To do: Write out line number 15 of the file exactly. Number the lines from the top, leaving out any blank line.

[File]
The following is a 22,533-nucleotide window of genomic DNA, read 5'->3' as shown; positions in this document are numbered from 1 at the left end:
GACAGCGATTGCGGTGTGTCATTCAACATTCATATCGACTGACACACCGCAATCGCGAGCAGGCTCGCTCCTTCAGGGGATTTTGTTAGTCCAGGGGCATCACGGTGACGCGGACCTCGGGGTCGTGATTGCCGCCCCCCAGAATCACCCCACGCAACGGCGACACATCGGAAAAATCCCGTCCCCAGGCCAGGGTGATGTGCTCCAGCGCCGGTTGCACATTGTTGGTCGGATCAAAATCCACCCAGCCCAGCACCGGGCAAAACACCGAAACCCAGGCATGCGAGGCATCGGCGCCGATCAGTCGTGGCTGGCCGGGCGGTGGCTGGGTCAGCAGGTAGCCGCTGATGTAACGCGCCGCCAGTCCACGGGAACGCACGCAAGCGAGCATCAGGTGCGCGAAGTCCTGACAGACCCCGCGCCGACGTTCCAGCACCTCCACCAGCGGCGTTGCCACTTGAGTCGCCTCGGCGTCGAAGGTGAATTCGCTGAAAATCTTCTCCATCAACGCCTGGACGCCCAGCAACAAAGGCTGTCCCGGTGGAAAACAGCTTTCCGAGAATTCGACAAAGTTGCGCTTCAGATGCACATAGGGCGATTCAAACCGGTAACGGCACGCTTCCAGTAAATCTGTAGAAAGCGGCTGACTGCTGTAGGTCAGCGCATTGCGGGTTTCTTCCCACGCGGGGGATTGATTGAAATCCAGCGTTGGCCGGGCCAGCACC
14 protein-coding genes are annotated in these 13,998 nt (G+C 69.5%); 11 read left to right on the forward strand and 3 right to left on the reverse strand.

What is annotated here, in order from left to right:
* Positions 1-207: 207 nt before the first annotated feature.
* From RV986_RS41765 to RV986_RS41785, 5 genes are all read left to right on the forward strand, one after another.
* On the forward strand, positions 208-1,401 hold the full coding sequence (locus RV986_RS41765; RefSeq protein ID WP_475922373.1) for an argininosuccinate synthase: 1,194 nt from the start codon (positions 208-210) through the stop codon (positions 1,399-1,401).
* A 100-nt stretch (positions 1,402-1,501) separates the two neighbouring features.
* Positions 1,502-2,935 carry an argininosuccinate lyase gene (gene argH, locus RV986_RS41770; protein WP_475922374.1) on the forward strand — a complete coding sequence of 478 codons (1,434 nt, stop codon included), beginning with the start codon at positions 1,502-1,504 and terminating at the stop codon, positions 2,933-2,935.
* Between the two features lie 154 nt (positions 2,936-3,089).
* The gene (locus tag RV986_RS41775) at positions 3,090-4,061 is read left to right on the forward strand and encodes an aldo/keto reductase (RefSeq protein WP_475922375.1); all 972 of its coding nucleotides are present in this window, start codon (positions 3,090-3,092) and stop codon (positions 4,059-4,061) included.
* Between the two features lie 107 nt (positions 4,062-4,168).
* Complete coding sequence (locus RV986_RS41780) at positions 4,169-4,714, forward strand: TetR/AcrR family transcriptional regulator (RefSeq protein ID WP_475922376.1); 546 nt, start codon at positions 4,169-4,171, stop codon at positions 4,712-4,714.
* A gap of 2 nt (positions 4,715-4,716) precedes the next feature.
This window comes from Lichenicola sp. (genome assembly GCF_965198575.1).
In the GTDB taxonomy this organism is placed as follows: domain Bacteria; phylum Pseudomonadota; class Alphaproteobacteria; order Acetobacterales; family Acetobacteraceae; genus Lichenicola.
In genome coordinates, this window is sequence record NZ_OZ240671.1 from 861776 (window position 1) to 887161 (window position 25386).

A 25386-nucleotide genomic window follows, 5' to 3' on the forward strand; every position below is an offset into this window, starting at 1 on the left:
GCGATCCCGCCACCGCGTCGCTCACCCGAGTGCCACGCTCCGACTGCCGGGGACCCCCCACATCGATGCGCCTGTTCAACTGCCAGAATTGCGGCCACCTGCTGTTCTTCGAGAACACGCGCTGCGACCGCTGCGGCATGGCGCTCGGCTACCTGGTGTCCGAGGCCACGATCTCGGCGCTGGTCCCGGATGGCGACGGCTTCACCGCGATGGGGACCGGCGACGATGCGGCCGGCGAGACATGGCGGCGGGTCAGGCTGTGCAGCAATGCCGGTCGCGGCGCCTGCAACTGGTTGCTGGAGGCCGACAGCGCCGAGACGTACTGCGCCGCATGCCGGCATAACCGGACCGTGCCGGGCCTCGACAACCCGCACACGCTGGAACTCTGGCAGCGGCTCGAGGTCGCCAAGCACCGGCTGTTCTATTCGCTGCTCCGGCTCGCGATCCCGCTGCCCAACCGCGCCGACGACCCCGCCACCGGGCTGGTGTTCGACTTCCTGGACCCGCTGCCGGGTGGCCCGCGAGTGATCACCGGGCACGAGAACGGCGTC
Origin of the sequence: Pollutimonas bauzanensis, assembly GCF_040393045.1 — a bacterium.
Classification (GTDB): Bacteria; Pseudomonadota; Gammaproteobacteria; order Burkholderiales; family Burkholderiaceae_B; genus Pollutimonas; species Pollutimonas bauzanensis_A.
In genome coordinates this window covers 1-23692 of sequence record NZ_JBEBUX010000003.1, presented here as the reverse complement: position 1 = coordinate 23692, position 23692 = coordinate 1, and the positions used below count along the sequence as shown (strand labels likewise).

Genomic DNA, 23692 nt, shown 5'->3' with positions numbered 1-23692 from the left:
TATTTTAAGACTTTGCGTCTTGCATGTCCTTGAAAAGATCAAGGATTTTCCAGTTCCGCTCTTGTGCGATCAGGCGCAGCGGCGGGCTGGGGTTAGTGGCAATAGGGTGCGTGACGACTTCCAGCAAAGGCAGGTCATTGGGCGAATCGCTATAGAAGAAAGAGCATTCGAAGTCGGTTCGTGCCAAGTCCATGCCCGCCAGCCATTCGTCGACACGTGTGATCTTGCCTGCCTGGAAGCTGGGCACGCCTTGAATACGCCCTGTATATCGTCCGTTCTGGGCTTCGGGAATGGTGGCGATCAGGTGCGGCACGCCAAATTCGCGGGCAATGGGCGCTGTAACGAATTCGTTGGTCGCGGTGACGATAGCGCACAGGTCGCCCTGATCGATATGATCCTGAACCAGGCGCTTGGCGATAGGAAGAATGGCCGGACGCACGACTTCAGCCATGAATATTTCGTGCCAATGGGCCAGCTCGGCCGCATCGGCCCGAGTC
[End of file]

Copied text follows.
This window comes from Lichenicola sp. (genome assembly GCF_965198575.1).